The Life of Harriet Tubman

The Life of Harriet Tubman

As the subject of a recent movie and with talk of placing her image on the twenty-dollar bill, Harriet Tubman is perhaps more in the news today than at any point since her death. With so much attention focused on Tubman, let’s look at the life of this remarkable woman. Most people know her as the “conductor” of the Underground Railroad, but there is much more to Tubman’s life than her experiences helping escaped slaves.

Born in about 1820 as Araminta “Minty” Ross, she would later take the name Harriet in honor of her mother. As an enslaved person, Harriet experienced abuse at an early age, but a particularly horrific event at the age of 12 left her with permanent injuries. Seeing an overseer about to throw a metal weight at a fugitive slave, Harriet attempted to intervene. The weight struck her in the head, leaving her with narcolepsy and crippling headaches for the rest of her life. As a result of the injury, she also experienced hallucinations which she believed were religious visions.

In 1844, Harriet married a free man named John Tubman and took his name. The marriage was not a happy one, and in 1849, alarmed by the knowledge that two of her brothers, Ben and Henry, were about to be sold, she and her brothers planned an escape. All three managed to get away from the Maryland plantation where they were enslaved, but Harriet’s brothers changed their minds and returned. Harriet kept going, eventually making her way to Pennsylvania.

There is a misconception that Tubman started the Underground Railroad, but the network for helping enslaved people escape to freedom was established in the late 1700s. Perhaps because of her strong religious convictions, Harriet, who was living in Philadelphia, felt compelled to return and help her relatives escape.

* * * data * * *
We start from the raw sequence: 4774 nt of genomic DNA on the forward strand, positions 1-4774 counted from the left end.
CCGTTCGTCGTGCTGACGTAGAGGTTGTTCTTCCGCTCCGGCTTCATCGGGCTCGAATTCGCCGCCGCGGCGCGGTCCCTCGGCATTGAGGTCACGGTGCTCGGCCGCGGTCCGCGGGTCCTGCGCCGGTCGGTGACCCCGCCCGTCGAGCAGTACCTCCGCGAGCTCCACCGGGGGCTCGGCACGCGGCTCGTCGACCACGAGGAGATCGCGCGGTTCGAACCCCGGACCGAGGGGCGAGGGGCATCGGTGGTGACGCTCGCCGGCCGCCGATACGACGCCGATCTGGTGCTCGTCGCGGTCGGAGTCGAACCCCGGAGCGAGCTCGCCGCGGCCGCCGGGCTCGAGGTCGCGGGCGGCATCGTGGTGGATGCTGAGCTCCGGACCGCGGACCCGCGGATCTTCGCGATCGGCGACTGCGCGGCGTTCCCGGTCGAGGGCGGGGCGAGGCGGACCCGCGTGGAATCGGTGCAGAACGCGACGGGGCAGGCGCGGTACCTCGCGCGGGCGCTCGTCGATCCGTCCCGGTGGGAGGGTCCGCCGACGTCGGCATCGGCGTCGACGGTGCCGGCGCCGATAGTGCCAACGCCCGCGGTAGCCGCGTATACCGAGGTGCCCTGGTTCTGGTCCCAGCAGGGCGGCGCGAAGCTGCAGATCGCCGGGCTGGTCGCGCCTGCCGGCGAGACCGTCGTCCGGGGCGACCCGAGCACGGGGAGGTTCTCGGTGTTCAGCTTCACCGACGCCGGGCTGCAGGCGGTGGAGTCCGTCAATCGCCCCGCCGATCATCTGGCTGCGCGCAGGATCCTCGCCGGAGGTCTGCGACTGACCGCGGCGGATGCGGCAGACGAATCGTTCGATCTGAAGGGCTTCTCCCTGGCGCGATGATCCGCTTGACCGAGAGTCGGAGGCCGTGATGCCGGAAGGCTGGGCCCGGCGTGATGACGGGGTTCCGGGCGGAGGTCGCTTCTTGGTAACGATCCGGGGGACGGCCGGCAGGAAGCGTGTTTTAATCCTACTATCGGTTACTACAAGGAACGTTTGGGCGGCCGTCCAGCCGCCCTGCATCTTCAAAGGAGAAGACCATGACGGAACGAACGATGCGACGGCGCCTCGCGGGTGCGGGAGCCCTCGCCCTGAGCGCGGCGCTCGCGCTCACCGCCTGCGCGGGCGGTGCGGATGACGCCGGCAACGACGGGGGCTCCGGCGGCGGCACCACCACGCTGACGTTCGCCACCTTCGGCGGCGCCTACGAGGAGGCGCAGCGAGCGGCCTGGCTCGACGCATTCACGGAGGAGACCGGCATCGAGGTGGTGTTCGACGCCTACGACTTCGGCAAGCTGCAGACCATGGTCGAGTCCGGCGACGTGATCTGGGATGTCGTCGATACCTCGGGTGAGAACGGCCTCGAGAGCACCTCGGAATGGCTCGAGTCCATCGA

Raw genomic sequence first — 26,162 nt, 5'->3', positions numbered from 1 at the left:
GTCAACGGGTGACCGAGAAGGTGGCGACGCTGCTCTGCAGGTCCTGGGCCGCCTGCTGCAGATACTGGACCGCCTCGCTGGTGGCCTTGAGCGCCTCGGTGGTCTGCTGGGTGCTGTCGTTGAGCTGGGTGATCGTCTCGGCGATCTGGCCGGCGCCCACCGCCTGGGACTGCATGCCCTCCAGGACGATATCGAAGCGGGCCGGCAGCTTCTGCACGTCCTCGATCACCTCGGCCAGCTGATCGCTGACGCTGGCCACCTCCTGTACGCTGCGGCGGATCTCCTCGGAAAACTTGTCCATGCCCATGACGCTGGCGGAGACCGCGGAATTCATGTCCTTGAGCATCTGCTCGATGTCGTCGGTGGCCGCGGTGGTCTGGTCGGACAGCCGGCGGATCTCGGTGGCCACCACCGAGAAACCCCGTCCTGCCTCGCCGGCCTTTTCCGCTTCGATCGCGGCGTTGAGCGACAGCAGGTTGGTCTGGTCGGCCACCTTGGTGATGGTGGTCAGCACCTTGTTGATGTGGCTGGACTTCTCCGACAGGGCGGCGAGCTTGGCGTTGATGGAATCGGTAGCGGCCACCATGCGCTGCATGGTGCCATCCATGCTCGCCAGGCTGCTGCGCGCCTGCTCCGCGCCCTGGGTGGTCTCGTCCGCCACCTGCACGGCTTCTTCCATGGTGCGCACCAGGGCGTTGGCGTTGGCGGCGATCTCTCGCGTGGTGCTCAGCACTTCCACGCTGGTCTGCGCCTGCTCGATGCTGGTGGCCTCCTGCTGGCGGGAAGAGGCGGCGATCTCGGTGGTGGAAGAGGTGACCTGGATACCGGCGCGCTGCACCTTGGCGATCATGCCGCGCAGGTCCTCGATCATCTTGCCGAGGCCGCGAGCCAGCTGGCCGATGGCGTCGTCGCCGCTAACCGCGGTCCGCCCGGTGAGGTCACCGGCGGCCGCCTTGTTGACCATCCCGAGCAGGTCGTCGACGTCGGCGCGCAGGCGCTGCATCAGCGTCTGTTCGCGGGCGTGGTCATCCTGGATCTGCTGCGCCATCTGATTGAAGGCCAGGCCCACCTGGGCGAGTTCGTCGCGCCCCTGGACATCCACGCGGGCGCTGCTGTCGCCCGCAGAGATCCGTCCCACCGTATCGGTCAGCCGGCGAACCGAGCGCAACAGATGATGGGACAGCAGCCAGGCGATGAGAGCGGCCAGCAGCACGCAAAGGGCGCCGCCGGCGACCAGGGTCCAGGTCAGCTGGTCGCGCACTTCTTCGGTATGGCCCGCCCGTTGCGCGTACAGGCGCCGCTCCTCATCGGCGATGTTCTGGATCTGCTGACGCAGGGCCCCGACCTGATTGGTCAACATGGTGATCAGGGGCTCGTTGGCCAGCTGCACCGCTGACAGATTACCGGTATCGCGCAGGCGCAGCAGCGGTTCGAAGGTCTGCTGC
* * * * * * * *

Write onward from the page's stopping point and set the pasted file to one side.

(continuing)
In 1850, the Fugitive Slave Act was enacted. Passage of the act meant that any African American person in the North could be captured, whether they were a fugitive or a freed person (or even, as in the case of Solomon Northup, free-born). The act made Tubman’s work infinitely more dangerous, and as a result of the legislation, she began ferrying her charges to Canada, where they were safer. It is not known with certainty how many enslaved people Tubman helped to escape, but it’s believed to have been at least 70. She was so successful in her work that slave owners offered a $40,000 bounty for her capture, an incredible sum of money in the mid-1800s.

Tubman’s heroism didn’t stop with helping runaway slaves. During the Civil War, she worked as a nurse, treating both soldiers and fugitive slaves. She also worked as a scout and a spy for the Union army, using her intimate knowledge of Southern roads and byways. When the war ended, she raised money to assist former slaves in their transition to freedom and campaigned for women’s suffrage.

Though she was born into slavery and suffered unimaginable hardships, Harriet Tubman’s life is a story of courage and service to her fellow humans with few parallels in American history.